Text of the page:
One year into a two-year pilot program, UT’s test of a new online learning technology platform has achieved successful outcomes that have resulted in additional state funding.
Launched in May 2013, the pilot program uses technology developed by Coursera and edX, national innovators in massive open online courses, or MOOCs. The initiative is a partnership between the UT System and the Tennessee Board of Regents and is funded by a $1 million appropriation from the state of Tennessee for online innovation projects in connection with Governor Haslam’s “Drive to 55” campaign.
Based largely on the pilot’s initial success, an additional $1 million appropriation was approved by the legislature last month. The funding will be used to apply lessons learned from the pilot or to test additional ways technology can be leveraged to improve student outcomes.
“Universities across the country are questioning what the future holds for higher education given rapid advances in technology, changing demands of those we serve, and declining state support,” UT President Joe DiPietro said. “We must be open to considering new approaches to delivering education, and this is one example of how we’re doing that in Tennessee and at UT.”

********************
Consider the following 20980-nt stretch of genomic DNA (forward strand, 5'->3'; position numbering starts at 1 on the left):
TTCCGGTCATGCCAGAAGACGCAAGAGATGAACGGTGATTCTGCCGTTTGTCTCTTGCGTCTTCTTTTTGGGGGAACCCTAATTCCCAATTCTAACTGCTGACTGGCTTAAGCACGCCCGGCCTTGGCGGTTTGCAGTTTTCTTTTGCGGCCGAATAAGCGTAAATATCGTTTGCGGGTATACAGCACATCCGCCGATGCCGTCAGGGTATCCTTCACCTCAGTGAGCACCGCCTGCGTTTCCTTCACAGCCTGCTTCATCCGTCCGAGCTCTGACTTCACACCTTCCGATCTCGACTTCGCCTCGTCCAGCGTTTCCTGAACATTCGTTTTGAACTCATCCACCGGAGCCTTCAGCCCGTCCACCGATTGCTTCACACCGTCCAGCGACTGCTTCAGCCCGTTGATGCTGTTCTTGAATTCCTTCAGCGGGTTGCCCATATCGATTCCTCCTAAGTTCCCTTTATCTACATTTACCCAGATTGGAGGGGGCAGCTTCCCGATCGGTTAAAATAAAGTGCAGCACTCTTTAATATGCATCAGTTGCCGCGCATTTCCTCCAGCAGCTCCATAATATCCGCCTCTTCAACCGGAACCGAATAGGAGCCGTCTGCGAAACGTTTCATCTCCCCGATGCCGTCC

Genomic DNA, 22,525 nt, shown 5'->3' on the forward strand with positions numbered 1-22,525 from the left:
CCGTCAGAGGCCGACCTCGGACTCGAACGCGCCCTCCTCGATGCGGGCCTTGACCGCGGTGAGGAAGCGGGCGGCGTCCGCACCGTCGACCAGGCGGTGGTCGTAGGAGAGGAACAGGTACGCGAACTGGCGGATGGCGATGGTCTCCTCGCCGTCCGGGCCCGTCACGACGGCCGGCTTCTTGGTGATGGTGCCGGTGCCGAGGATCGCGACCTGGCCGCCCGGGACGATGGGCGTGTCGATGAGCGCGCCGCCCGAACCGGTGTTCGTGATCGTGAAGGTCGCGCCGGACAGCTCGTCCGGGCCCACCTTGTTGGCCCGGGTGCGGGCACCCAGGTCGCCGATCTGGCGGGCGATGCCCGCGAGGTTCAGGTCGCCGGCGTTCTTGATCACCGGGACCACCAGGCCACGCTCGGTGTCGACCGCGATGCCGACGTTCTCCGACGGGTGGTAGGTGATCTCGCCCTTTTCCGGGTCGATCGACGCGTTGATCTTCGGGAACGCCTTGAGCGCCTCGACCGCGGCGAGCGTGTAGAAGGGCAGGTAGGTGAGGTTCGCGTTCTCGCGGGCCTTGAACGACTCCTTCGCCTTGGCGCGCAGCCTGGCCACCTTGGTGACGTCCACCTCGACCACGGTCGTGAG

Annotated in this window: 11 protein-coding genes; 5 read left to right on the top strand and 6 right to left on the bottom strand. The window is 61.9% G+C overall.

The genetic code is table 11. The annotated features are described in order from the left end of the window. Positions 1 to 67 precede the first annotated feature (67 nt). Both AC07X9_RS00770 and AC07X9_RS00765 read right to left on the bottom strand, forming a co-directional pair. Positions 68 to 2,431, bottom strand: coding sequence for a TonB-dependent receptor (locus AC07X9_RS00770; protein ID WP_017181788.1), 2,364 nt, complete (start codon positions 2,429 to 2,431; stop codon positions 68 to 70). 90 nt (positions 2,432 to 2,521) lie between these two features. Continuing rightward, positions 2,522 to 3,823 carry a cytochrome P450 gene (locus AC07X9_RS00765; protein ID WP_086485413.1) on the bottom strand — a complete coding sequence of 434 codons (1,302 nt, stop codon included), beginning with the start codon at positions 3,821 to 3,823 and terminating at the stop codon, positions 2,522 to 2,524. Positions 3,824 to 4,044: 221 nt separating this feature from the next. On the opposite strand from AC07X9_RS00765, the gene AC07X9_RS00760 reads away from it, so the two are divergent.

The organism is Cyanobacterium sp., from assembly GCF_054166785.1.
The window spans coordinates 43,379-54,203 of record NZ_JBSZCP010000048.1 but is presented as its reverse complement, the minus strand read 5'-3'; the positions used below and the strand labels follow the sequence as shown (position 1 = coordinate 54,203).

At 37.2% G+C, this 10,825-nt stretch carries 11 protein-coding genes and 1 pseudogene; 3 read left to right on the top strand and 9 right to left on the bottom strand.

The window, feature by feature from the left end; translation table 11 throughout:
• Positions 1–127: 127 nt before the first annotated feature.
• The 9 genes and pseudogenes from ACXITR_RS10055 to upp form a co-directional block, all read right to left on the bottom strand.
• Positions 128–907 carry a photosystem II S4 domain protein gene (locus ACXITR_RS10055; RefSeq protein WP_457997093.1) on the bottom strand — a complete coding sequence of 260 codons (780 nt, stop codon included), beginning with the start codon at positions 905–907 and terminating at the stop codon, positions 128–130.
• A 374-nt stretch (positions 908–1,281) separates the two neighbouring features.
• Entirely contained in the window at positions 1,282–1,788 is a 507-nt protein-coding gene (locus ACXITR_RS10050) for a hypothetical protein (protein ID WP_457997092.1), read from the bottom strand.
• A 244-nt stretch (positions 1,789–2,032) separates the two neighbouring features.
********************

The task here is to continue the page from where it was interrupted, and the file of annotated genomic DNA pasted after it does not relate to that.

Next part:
To date, four courses have been piloted on UT’s campuses statwide using the Coursera platform—including an algebra course this spring on the Knoxville campus.
The platform relies heavily on short video lectures, quizzes, and immediate feedback to ensure students master each concept before moving to the next. Two courses were offered completely online, and two tested a “flipped classroom” approach, which requires students to watch lectures outside of class. The Knoxville course used the flipped classroom method.
Malissa Peery, a senior math lecturer who taught the algebra course, said the experience has been overwhelmingly positive for both her and participating students.
“I’d never taught online before and was a little concerned about a flipped approach, but I really wanted to try it because I always hear students say they understand everything in class but can’t do it when they get home,” she said. “So it made perfect sense. They watch my lectures outside of class, and when we’re together, we’re doing exercises to reinforce the material and build connections between the concepts.
“Even the energy level in the flipped class is different. The students are interacting—it’s less stressful and a lot more fun.”
Initial takeaways from the pilot include the value of course redesign and quality video instruction and the importance of course fit for success in an online platform.
Three courses are being designed now for testing the edX platform. In fall 2014, a general education literature course using edX will launch at UT Martin, along with an upper-level education course at UT Chattanooga. The pilot will conclude in summer 2015 with all UT Knoxville freshmen being enrolled in First-Year Studies 100, a required course that takes place over the summer to help incoming students transition, using the edX platform.
In total, more than 4,800 UT students are expected to participate in the Coursera and edX pilot courses, and their feedback, along with input from faculty and support staff, will continue to be collected, compared to experiences and student outcomes at Tennessee Board of Regents schools, and used to determine next steps and future plans.